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Home Industry News Eating habits ‘can affect skin’s sun protection ability’

Eating habits ‘can affect skin’s sun protection ability’

18th August 2017

Eating at abnormal times may have a negative impact on the skin's ability to protect against the sun.

This is according to a new study from the University of Texas Southwestern Medical Center, which has indicated that poor eating habits can disrupt the skin's biological clock in a way that prevents it from filtering out harmful ultraviolet radiation.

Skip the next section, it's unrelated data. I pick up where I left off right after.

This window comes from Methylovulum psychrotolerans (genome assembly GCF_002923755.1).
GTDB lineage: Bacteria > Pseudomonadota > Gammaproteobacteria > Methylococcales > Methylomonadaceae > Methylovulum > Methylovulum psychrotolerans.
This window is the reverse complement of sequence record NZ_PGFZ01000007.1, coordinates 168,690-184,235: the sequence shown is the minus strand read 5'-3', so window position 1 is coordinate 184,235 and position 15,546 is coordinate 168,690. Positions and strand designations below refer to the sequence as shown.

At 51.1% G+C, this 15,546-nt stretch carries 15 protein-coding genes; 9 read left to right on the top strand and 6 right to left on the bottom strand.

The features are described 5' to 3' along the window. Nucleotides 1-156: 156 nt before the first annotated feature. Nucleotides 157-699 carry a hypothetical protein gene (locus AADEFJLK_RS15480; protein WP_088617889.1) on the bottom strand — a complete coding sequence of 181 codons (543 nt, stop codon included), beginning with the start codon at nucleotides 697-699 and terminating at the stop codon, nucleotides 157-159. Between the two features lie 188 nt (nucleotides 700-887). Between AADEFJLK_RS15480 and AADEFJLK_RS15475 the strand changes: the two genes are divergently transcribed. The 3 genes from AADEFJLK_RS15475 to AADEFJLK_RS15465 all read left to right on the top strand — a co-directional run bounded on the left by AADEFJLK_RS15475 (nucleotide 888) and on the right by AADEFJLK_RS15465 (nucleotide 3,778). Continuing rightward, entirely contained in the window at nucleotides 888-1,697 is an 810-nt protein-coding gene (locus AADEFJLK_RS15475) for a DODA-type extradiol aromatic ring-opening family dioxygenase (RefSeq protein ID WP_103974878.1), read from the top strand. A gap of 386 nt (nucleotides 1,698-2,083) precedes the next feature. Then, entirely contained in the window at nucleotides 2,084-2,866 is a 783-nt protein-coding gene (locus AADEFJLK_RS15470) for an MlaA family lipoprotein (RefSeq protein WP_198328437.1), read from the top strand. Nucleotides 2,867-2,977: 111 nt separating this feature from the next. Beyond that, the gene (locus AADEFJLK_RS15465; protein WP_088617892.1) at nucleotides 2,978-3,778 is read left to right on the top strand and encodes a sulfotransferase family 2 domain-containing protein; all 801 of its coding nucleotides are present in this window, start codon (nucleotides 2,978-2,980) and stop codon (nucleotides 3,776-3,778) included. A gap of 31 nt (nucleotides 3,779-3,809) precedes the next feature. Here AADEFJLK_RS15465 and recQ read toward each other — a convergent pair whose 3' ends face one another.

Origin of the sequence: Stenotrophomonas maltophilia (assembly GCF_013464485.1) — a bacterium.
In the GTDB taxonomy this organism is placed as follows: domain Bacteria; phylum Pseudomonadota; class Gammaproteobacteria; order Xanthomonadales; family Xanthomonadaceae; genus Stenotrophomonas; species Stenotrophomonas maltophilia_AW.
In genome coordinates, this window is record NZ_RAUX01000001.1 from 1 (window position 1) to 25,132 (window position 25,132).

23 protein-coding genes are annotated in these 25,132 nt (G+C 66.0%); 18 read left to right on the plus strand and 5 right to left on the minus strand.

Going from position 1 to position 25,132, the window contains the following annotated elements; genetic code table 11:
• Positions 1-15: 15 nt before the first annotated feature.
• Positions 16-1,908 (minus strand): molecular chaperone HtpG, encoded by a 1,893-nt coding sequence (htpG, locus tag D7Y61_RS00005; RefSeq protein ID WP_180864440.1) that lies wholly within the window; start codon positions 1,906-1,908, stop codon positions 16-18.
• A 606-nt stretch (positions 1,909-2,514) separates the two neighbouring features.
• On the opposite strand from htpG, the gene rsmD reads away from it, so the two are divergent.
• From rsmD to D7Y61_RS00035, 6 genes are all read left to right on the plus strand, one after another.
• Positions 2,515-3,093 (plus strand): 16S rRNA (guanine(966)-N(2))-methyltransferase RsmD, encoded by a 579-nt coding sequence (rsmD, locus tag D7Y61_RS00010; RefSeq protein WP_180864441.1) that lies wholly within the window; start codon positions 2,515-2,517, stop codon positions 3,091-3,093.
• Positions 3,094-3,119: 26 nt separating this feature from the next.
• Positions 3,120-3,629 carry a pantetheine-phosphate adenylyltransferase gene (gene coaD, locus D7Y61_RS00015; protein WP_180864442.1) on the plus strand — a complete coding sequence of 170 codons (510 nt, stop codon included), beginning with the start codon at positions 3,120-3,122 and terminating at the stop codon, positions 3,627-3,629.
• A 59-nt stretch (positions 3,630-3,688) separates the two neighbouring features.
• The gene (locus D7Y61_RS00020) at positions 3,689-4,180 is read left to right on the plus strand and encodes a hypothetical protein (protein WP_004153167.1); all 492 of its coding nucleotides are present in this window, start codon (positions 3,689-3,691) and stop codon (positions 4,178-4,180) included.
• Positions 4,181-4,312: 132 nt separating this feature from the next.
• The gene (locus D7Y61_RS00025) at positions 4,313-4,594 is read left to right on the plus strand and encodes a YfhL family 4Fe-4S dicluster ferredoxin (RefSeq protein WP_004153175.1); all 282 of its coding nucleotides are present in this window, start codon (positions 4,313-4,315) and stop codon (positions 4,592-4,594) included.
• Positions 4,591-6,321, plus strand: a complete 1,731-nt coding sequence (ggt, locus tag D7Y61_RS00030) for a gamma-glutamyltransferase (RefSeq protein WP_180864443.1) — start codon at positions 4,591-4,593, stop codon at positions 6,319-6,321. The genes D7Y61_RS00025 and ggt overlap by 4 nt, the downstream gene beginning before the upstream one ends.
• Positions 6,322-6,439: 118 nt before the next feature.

A study of mice showed that when the otherwise nocturnal animals were given food only during the day, they sustained more skin damage when exposed to ultraviolet B light during the day than during the night.

This occurred at least in part because an enzyme that repairs UV-damaged skin called xeroderma pigmentosum group A shifted its daily cycle to be less active in the day. Animals eating on a normal cycle did not undergo this shift, and were less susceptible to UV damage.

Dr Joseph Takahashi, chairman of neuroscience at UT Southwestern Medical Center's Peter O'Donnell Jr Brain Institute, said: "This finding is surprising. I did not think the skin was paying attention to when we are eating."

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